This means that the CBT model of PTSD used for other trauma events can be applied to women PNPTSD. This model could be beneficial, a good implication for clinical practice as well as a new innovation in psychological treatment for this group of women.

Although many questionnaire approaches used in some of the studies may have elicited PTSD symptoms experienced, it does not necessarily always fully address cognitive processes such as the hot spot as well as ruminations.

The recommendations of this review are as follows:
  • To carry out evidence-based treatment of CBT for PTSD (includes anxiety management, reliving of which imagery and in vivo exposure, and cognitive restructuring), for PNPTSD. This may confirm the suitability of CBT for PNPTSD and generate a new theory.

  • To carry out a randomized controlled trial of treatment, comparing of two types of CBT treatment, for example standard exposure in vivo (Elhers and Clark 2000), compared to imagery exposure (Hackmann et al. 2011) to treat PNPTSD. Each treatment will include anxiety management and cognitive restructuring, respectively. This might generate evidence that imagery exposure alone might be enough PNPTSD.

  • To carry of qualitative studies (with higher numbers of participants) with interpretative phenomenological approach, with emphasis on meta-cognitions and ruminations. More emphasis is needed on the process of in-depth interview as opposed to questionnaires.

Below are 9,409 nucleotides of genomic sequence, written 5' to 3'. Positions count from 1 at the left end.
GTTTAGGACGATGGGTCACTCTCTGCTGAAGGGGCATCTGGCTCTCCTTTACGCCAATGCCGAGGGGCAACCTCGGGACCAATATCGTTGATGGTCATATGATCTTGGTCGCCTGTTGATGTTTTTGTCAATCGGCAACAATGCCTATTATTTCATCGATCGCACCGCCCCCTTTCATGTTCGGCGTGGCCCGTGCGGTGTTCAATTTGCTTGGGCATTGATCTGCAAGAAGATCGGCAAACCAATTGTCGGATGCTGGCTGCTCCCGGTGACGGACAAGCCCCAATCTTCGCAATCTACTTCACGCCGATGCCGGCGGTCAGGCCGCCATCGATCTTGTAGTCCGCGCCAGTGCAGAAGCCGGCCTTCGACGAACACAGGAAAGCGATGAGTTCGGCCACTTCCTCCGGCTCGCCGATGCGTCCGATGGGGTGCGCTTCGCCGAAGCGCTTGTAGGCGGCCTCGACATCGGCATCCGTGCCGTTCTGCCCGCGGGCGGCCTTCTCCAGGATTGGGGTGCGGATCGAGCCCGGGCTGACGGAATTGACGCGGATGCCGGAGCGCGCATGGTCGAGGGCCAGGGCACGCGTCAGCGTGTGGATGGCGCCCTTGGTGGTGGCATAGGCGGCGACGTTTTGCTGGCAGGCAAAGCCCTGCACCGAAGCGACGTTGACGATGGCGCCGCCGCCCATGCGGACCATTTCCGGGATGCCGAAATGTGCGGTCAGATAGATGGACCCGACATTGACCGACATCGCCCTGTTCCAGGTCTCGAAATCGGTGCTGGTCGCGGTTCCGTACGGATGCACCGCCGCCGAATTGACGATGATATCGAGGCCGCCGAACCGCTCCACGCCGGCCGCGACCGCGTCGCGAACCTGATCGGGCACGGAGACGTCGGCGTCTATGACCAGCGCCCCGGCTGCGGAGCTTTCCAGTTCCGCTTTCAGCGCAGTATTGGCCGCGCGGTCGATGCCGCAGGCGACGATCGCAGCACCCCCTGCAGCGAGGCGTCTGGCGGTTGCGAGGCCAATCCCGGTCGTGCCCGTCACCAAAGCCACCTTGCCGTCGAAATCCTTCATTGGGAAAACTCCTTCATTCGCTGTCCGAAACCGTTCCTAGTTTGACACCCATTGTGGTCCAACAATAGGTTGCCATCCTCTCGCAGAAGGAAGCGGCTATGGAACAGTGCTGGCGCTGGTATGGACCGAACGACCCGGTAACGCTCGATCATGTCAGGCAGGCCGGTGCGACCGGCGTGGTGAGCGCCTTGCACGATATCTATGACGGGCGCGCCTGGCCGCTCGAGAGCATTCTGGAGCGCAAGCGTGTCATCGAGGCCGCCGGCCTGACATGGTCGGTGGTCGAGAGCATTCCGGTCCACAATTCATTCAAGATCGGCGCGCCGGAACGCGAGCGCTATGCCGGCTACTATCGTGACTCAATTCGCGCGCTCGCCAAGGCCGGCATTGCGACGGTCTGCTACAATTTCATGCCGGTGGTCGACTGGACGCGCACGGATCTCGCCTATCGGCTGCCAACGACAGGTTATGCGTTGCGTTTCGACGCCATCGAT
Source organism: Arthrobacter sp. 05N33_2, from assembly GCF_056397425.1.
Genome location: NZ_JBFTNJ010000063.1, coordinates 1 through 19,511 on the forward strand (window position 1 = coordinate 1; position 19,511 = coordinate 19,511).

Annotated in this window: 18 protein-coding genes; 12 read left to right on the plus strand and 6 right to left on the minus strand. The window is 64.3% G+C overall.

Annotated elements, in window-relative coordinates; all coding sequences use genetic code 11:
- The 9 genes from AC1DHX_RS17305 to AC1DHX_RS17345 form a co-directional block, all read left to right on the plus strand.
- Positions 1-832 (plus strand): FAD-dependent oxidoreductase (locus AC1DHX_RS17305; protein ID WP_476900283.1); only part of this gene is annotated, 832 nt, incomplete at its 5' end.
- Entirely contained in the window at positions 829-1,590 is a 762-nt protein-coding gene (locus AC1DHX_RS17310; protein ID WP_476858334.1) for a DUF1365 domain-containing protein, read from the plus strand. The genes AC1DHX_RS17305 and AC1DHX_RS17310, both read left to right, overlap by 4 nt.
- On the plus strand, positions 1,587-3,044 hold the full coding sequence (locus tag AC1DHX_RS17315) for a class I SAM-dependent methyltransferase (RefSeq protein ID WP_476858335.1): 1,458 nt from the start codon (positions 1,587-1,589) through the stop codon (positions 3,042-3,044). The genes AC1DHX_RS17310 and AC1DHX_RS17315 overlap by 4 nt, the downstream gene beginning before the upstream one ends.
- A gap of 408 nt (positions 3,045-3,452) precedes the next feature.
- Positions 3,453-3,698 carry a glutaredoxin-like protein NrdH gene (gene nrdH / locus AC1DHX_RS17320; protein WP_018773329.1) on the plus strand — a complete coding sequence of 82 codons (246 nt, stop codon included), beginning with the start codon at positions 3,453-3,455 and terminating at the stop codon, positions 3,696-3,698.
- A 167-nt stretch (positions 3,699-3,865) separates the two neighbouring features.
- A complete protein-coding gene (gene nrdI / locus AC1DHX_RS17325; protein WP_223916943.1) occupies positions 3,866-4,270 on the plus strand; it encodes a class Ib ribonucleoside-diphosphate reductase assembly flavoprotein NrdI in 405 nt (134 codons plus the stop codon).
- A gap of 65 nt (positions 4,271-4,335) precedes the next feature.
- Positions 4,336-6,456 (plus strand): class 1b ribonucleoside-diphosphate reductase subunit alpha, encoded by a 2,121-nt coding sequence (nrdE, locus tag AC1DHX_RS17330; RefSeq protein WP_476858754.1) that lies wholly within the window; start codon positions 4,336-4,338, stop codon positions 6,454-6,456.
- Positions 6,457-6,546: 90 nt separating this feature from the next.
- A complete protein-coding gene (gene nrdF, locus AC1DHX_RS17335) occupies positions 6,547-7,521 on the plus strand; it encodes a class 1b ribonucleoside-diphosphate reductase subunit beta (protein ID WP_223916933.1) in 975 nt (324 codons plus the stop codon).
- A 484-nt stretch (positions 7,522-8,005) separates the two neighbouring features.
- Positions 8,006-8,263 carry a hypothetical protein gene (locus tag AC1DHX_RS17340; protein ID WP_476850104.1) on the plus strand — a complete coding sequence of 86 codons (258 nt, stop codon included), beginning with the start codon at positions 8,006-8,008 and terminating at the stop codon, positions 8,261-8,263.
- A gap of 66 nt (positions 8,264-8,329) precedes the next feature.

This review suggests consideration for, training of CBT therapists in PNPTSD, referral of this client group to CBT service and psychoeducational information of PTSD provided to this group of women which empowers them.

The reviewed papers have been able to establish that women who have gone through traumatic childbirth do experience actual symptoms of PTSD. It has also established that CBT for PTSD of other events is just as effective for PTSD following traumatic childbirth. Therefore, CBT should be an option used as an intervention for women with PNPTSD.


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Authors and Affiliations

  1. 1.PG. Cert. Professional Doctorate for Health and Social CareLondonUK